1968:Civil rights leader Martin Luther King, Jr., is assassinated.
      1971:The Twenty-sixth Amendment is passed, lowering the national voting age to eighteen.
      1972:Richard Nixon wins reelection.
      1973:Vice President Spiro T. Agnew resigns because of corruption and Nixon nominates Gerald Ford to replace him.
      1974:President Nixon resigns because of the Water- gate scandal.
      1976:The first debate between vice-presidential candidates, Walter F. Mondale and Bob Dole, is televised from Houston, Texas.
      1981:Ronald Reagan becomes president and is wounded in an assassination attempt.
      1984:Geraldine Ferraro becomes the first woman on a major party presidential ticket.
      1988:Republican George Bush becomes the first sitting vice president to be elected president since 1836.
      1989:Virginia elects the first African American governor, L. Douglas Wilder.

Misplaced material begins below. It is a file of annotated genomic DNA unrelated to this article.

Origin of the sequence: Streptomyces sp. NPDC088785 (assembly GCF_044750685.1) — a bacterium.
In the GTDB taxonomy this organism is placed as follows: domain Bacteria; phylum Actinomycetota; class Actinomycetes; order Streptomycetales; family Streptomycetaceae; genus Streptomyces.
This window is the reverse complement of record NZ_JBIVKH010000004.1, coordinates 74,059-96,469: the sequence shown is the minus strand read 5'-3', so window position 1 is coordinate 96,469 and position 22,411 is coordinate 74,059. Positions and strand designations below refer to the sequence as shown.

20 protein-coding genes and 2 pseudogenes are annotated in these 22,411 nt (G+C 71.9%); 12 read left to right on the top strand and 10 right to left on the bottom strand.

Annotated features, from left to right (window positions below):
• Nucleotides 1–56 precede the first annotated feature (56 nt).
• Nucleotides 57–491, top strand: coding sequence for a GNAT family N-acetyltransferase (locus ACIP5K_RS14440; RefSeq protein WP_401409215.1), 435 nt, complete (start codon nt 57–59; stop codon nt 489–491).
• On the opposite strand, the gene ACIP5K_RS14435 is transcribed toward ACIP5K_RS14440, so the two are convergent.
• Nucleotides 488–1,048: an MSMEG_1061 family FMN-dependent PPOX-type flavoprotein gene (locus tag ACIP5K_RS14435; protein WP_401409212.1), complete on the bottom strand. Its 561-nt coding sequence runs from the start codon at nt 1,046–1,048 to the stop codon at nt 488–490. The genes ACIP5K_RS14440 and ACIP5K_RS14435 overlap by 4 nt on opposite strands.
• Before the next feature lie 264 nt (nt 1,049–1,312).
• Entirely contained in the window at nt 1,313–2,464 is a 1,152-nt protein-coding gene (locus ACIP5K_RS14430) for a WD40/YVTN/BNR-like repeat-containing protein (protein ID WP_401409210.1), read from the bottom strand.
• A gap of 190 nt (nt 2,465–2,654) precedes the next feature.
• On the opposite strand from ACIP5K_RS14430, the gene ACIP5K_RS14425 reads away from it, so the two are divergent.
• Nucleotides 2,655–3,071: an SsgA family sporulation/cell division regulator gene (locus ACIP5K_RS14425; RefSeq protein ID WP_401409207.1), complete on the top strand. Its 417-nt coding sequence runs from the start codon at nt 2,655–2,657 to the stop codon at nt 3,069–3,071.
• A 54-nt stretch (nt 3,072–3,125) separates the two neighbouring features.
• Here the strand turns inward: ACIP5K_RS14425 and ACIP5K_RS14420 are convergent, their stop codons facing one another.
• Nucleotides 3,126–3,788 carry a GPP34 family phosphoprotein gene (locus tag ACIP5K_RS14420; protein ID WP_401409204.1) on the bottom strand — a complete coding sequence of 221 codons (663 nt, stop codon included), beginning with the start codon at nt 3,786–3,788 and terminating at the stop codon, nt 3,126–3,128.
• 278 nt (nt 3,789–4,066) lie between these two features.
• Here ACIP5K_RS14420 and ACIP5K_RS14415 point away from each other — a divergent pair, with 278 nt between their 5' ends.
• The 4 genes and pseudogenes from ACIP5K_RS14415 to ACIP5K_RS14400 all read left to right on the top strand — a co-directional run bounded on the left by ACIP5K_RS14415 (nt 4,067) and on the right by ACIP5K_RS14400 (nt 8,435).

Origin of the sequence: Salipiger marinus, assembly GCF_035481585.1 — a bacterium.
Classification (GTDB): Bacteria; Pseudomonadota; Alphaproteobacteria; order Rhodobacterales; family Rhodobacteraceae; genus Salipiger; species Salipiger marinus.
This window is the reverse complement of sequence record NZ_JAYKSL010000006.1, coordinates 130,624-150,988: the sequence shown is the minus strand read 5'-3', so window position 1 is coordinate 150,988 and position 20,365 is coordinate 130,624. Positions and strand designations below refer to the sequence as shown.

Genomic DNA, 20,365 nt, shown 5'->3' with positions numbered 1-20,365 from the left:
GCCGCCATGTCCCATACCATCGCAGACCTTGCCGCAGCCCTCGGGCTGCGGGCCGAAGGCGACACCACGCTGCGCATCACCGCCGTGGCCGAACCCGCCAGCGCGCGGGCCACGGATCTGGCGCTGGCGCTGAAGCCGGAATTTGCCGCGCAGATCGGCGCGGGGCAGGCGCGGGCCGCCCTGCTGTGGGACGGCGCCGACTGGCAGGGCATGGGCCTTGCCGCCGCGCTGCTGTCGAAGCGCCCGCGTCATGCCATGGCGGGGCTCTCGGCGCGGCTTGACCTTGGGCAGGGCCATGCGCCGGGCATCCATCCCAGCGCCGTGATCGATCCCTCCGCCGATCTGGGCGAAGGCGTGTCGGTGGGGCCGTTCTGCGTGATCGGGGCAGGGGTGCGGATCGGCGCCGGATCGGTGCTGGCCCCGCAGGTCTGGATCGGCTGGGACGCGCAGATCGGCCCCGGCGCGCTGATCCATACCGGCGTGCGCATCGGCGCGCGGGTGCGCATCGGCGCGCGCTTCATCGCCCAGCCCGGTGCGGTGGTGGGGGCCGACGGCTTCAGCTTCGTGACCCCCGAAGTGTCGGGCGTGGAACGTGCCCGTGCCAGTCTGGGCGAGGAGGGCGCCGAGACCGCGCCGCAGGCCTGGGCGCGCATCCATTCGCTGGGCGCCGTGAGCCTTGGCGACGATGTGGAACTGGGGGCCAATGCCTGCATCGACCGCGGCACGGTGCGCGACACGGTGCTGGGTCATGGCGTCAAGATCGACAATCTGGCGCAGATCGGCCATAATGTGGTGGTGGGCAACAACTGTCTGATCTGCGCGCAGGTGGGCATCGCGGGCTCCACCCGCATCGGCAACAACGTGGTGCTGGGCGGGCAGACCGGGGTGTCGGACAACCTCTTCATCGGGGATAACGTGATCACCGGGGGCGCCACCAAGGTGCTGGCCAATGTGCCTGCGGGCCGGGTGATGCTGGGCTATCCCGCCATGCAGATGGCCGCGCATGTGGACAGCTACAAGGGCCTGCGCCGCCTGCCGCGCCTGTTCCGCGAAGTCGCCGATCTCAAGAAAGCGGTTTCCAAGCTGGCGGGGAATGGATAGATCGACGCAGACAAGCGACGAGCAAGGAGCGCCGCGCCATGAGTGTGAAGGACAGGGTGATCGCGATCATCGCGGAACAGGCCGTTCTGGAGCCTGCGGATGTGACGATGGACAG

1990:Kansas elects Joan Finney governor, making it the first state to have a woman governor, senator, and House member at the same time.
      1992:Bush loses reelection thanks to H. Ross Perot, a billionaire who mounted the strongest ever individual campaign, which split the Republican vote.
      1994:The Republican Party wins control of Congress, despite Democrat Bill Clinton being president.
      1995:The Supreme Court rules that only a constitutional amendment could impose term limits on House and Senate members.
      1996:President Clinton is elected to a second term. The country becomes strongly politically divided by region.
      1998:A sex scandal threatens the Clinton presidency and the House votes for impeachment.
      1999:The Senate acquits Clinton of the charges, having failed to get a two-thirds majority vote.
      2000:The Supreme Court settles a disputed presidential election between Al Gore and George W. Bush, giving the election to Bush.
      2001:The Senate is split 50-50, although the GOP retains power because Vice President Cheney casts a vote in the case of a tie.